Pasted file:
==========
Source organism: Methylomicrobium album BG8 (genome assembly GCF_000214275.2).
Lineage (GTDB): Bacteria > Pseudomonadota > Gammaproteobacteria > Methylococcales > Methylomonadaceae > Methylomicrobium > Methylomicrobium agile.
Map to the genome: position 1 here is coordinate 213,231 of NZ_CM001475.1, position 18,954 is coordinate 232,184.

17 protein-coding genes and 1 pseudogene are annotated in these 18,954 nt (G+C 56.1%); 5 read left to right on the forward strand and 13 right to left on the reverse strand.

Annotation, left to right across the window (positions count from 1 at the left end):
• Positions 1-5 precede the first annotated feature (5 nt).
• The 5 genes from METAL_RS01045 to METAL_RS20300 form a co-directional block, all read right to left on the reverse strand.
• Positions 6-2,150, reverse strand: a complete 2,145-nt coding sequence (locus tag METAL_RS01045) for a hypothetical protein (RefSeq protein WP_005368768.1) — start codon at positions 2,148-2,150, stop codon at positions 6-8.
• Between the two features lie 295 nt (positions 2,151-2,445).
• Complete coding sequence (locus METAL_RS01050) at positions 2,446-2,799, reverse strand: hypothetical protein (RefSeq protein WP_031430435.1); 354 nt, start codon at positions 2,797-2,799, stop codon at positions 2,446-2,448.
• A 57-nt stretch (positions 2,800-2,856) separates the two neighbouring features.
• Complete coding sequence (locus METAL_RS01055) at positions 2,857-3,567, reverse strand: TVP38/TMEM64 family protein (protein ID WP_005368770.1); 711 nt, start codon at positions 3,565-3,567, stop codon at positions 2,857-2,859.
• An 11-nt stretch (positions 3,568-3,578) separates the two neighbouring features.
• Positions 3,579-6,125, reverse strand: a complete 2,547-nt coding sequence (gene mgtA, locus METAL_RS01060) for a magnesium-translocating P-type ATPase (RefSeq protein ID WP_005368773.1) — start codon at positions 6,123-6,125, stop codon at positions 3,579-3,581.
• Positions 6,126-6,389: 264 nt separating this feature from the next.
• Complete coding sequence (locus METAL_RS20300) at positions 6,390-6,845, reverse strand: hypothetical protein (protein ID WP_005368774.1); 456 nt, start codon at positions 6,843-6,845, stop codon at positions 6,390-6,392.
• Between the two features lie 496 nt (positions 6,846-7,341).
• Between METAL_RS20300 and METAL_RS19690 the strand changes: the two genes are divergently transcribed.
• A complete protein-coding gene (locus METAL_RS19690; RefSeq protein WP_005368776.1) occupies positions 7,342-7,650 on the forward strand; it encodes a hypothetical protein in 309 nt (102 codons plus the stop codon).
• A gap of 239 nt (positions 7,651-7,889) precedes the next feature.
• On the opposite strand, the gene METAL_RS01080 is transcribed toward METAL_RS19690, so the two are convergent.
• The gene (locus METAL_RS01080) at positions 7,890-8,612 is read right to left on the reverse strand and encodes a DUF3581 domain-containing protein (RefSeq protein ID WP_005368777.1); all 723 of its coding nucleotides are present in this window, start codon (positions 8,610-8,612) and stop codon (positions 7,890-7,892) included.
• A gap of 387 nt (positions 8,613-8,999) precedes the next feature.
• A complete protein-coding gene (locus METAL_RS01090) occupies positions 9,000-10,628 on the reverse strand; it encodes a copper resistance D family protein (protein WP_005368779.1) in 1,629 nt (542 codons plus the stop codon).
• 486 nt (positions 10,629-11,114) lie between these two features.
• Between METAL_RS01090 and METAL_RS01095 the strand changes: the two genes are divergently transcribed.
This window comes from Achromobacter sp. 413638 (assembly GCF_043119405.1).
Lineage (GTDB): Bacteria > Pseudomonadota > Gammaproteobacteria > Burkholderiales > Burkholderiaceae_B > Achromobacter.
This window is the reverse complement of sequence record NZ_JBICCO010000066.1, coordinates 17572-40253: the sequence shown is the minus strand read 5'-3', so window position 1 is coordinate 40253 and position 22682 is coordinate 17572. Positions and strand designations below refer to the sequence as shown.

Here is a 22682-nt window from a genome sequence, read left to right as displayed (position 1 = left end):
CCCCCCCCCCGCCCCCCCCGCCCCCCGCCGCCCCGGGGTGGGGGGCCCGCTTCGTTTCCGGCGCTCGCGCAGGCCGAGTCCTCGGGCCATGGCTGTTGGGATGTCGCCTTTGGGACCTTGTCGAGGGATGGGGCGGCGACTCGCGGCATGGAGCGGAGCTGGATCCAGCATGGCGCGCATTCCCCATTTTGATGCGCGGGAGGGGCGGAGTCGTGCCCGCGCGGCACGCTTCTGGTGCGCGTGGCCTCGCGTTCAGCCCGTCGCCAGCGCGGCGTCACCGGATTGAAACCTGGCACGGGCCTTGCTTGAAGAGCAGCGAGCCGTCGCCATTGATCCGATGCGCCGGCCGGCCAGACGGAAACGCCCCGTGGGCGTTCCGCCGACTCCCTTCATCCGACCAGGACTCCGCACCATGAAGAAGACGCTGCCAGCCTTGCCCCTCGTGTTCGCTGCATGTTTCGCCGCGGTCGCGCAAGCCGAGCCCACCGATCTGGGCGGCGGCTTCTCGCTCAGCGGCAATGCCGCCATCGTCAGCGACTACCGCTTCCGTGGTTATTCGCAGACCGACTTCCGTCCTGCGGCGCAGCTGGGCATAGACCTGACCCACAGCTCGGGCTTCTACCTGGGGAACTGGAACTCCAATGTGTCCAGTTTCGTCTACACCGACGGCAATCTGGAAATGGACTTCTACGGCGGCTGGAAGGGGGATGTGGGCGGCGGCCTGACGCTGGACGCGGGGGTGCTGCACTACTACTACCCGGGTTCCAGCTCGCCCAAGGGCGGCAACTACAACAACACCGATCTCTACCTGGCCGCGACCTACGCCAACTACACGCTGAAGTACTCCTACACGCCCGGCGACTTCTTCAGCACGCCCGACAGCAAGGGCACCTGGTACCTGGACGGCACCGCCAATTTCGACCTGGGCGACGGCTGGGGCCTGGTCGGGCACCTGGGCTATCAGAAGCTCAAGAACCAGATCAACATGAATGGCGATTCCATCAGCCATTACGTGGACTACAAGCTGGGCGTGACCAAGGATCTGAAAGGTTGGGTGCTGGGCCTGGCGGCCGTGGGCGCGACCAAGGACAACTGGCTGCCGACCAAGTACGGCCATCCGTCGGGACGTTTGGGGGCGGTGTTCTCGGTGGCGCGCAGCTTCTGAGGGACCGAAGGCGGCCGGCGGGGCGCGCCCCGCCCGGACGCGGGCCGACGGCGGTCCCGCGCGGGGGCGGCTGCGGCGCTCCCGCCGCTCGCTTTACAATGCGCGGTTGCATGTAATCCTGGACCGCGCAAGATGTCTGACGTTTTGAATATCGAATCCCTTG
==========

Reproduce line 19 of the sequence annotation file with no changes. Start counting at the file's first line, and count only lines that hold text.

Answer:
• A complete protein-coding gene (locus METAL_RS19690; RefSeq protein WP_005368776.1) occupies positions 7,342-7,650 on the forward strand; it encodes a hypothetical protein in 309 nt (102 codons plus the stop codon).